“Honestly, there are so many factors that have gone into this. Consistency with the drivers and their ability to steer clear of trouble, great preparation of the race cars by the crew, excellent engineering in the setups to maximize the speed of the car and rock-solid pit stops by the crew. Each area of the team has been at its best.”
What will it take to have a successful race at Road Atlanta?
“The team will have to be firing on all cylinders. Road Atlanta will be a 10-hour, sprint race. We need to have excellent pit stops, call the right strategy and keep the cars out of trouble for 10 hours on track. Consistency and steering clear of incidents on track will be required to be up front at the end.”
How did the Atlanta test help prepare the team for this race weekend?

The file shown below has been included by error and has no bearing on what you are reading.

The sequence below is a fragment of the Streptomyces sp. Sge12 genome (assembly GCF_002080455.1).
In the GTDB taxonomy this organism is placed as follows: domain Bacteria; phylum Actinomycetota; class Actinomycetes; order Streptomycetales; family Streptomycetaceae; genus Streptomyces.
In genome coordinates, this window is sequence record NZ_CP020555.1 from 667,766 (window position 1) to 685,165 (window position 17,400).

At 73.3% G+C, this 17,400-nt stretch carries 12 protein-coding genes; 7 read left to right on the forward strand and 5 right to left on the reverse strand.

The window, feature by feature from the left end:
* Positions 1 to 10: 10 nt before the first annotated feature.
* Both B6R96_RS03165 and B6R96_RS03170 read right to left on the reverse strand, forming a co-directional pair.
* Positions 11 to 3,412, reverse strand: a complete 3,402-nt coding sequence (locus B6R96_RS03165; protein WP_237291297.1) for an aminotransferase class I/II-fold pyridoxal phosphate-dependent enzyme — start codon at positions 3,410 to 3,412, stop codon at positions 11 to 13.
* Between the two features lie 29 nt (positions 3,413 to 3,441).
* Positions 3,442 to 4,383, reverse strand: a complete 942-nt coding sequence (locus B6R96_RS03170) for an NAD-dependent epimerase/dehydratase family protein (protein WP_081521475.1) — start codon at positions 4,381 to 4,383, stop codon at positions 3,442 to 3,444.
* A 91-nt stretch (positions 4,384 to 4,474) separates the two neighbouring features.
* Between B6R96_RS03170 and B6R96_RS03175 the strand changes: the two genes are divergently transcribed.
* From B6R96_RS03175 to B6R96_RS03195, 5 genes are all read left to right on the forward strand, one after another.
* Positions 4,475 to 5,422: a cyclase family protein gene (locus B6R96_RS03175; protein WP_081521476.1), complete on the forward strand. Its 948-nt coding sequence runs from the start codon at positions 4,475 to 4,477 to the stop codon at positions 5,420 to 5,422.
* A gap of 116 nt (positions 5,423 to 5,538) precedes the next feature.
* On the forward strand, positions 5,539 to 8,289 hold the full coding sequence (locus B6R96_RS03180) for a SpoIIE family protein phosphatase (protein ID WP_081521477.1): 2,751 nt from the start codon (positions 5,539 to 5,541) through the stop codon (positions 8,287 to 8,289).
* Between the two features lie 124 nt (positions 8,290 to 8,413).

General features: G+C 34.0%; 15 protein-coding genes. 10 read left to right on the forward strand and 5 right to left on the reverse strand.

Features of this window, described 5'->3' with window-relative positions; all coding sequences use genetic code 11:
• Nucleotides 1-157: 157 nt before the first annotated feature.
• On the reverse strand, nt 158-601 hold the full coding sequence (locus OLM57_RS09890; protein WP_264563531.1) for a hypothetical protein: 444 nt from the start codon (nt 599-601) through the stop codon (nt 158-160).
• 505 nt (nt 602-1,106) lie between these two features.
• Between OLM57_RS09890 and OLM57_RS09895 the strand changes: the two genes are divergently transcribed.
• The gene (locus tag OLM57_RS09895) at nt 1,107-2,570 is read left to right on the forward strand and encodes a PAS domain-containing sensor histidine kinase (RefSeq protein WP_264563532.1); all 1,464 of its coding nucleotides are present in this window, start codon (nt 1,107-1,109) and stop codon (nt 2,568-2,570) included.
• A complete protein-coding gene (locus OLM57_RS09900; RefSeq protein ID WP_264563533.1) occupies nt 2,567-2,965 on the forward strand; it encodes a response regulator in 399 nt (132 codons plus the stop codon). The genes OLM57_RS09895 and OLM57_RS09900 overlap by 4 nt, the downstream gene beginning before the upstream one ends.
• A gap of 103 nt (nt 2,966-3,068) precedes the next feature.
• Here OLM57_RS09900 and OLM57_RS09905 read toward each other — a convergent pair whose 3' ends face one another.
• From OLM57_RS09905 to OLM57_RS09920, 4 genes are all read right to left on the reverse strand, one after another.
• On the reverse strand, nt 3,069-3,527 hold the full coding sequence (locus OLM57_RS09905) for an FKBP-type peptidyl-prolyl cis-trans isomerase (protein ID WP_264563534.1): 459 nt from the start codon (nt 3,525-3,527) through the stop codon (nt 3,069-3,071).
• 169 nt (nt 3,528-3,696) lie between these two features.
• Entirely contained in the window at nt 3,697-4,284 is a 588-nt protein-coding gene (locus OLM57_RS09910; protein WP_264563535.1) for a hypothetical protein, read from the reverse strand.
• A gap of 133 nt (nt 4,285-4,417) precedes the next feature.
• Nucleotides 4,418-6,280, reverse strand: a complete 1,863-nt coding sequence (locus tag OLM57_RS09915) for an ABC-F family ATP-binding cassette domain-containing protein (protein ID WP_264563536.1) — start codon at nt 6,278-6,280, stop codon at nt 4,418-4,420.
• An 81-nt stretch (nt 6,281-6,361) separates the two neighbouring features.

“We learned a lot about the race cars and how to make them faster through the season. When we arrive at the last race of the season, we take a look back to the last season race and typically see that we have changed the way we setup the race cars. The test at Road Atlanta allowed us to try out some of the philosophies in setup that we have evolved through the year and compare them to last year’s setup. There is such limited time during the race week that you simply cannot do this. The Atlanta test allowed us to scientifically step through many different setup areas to understand how they can improve the car for the race. The second difficulty during the race week is driver time. The fact that some of our drivers benefited from two days of testing will shorten our time to get the entire team up to speed.”